Forecast #3

The weekend weather forecast for the greater Dallas-Fort Worth metropolitan area is extremely hot.  The highs are well above normal.  The temperatures are likely to remain above freezing into tomorrow.  The low and thunderstorms are forecast to bring winds in excess of 100 mph.  Rain is predicted by early next week with a chance of scattered showers. The city’s temperature on Thursday was  37 degrees Celsius  and the average high was  44.7 degrees.  In addition to these high temperatures there are a lot of thunderstorms expected to occur on Saturday and Sunday.  It is anticipated that over 2 to 6 inches of rain will fall this weekend. It is anticipated that heavy snow is possible on Saturday, along with several scattered showers.  It is also possible the low in the metro area is likely to move in excess of 15 mm on Saturday.  Rain may continue into Monday with more rain possible.  If precipitation doesn’t arrive as planned, rain will occur on Saturday, Sunday, and perhaps possibly Monday.

Saturday’s Weather:

Winds:  -20 MPH (12-21 mph  at 12 pm )
Rising Sun  -10 C (6-8 C at 12 pm )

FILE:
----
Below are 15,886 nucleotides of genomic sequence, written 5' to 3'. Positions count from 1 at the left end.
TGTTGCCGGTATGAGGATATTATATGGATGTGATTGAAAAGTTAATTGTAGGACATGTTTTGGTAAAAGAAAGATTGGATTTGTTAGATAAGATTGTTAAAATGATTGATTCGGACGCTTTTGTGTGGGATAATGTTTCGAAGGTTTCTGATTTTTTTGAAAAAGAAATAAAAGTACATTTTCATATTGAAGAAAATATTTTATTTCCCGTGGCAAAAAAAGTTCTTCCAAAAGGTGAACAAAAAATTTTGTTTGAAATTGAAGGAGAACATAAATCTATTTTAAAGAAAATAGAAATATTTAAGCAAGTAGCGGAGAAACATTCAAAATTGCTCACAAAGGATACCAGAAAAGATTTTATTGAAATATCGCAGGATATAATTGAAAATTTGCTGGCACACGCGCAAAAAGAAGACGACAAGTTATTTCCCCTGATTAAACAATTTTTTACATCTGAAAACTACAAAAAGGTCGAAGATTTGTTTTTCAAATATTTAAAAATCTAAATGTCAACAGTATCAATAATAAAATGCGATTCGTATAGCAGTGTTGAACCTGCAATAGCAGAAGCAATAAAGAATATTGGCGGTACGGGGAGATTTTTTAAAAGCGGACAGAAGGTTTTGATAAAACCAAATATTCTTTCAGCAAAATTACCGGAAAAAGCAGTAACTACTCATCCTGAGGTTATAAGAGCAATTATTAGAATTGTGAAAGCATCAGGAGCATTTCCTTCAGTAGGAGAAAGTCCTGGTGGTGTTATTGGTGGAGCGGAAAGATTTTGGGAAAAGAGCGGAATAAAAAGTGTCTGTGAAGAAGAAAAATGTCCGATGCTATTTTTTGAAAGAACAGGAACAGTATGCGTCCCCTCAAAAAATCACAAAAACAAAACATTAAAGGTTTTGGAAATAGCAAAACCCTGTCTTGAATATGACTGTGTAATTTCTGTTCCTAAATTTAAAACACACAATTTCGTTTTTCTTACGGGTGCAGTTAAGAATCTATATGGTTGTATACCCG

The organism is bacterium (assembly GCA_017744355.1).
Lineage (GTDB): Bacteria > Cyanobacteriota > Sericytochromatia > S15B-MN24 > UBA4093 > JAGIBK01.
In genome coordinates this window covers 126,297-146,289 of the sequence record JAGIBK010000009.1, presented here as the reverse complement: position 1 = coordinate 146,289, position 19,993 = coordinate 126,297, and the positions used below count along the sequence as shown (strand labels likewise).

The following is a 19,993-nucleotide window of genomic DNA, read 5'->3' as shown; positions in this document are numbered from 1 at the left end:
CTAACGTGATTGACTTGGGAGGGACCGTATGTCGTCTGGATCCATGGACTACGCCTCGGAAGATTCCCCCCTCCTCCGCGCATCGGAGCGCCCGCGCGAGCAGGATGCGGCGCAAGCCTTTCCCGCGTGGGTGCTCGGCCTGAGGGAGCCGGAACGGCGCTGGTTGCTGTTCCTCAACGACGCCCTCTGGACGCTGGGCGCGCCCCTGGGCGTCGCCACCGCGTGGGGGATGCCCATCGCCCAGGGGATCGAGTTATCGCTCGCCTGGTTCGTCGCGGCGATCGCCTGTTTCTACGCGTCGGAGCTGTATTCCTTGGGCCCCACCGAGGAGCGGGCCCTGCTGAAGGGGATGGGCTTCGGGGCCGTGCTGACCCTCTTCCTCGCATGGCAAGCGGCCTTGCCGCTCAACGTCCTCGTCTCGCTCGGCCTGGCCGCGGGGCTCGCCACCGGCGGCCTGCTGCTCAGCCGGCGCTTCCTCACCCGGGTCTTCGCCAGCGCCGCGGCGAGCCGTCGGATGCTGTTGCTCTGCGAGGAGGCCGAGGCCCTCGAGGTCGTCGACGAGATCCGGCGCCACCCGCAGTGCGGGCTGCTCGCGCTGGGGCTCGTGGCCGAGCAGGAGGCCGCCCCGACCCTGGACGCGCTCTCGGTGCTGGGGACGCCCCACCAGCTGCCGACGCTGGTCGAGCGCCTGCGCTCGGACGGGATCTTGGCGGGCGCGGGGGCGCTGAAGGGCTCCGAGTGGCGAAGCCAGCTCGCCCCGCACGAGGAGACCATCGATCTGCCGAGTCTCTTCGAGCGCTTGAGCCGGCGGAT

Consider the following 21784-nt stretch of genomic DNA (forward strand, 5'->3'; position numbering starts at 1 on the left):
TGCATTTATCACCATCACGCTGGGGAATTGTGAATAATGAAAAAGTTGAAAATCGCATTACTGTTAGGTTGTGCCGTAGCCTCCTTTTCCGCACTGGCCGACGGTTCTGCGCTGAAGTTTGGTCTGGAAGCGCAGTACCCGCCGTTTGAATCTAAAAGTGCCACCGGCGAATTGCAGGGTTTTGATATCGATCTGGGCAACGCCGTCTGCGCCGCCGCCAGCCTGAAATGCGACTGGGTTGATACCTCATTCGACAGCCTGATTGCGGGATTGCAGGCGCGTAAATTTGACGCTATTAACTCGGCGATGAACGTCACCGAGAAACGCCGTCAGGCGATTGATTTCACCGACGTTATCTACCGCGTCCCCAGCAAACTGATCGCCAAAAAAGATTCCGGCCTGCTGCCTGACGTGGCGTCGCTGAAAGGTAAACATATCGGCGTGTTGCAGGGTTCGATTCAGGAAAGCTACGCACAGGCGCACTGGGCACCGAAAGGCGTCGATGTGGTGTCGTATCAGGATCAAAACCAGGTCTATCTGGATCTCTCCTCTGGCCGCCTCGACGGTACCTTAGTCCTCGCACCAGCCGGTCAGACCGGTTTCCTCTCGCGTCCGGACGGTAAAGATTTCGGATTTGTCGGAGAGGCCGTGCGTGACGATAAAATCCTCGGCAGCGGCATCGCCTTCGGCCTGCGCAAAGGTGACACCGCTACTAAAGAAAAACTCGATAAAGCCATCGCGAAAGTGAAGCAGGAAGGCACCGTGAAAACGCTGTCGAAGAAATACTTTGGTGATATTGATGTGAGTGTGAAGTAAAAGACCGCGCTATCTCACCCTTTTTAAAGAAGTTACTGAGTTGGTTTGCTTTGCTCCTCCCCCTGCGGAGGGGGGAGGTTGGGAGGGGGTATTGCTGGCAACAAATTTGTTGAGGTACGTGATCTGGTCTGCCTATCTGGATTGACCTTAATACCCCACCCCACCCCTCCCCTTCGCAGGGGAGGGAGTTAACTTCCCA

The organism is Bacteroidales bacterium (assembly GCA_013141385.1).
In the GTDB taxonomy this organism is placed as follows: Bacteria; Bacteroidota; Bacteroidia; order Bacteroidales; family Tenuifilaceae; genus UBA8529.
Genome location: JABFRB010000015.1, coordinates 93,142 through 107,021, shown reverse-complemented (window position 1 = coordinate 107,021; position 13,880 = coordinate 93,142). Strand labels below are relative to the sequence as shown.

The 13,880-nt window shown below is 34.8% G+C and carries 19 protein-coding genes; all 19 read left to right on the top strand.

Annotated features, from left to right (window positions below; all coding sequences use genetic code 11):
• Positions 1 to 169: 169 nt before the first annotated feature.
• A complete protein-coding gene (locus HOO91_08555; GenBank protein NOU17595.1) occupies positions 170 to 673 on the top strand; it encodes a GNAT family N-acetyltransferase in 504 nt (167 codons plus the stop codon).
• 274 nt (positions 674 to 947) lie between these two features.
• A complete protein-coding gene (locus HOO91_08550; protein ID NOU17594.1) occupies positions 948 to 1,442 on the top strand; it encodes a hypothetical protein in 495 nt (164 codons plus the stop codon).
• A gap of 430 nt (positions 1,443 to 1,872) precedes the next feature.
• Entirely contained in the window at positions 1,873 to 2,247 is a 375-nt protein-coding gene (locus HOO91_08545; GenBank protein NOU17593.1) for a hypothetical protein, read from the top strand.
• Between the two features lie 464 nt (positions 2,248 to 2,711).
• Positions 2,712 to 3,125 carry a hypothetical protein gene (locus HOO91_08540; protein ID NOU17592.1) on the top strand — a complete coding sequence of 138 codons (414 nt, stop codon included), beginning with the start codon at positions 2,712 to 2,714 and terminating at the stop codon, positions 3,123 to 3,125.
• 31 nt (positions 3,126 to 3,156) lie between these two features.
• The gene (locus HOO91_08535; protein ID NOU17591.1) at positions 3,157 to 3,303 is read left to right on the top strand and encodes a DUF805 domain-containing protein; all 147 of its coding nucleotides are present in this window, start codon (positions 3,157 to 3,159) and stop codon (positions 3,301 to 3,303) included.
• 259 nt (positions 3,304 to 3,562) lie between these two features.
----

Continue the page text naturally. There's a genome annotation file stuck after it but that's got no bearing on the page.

Sunshine:  -15 C (7.1-9 C at 12 pm )

The following days:

Saturday:  -Sunrise  12-12:45 pm
Sunday:  -Sunset 12-9:45 pm

It will be a cold, wet, wet week on the Dallas-Fort Worth area.  We are getting close to getting to where the average temperature on Friday was in the 35’s.  If you want to get out in the rain, you may want to dress warm for tomorrow’s rain and snow.  However, if you don’t want to go outside, I can’t imagine why you wouldn’t want to stay inside as well.

Forecast #4

The weekend weather forecast for the greater Dallas-Fort Worth metropolitan area is “wet and humid,” according to weather forecasts released by the National Weather Service. Temperatures will be above 50 degrees, and wind chills are expected to reach 30 and 40 degrees.

“The heavy rains will result in mudslides and power outages due to power outages,” the National Weather Service said in an email. “These outages will be most impactful on schools with heavy rains and potential flooding during and after football games.” There will be significant grid disruption when heavy rain starts, which may make traffic lights and other roadway facilities obsolete due to power outages. “High-end hotels are not operating,” the National Weather Service said.

“Due to heavy flooding and mudslides, traffic and access will be limited at major roads and transportation hubs throughout the metro area on Sunday night, as schools are closed during football games,” the weather service also said.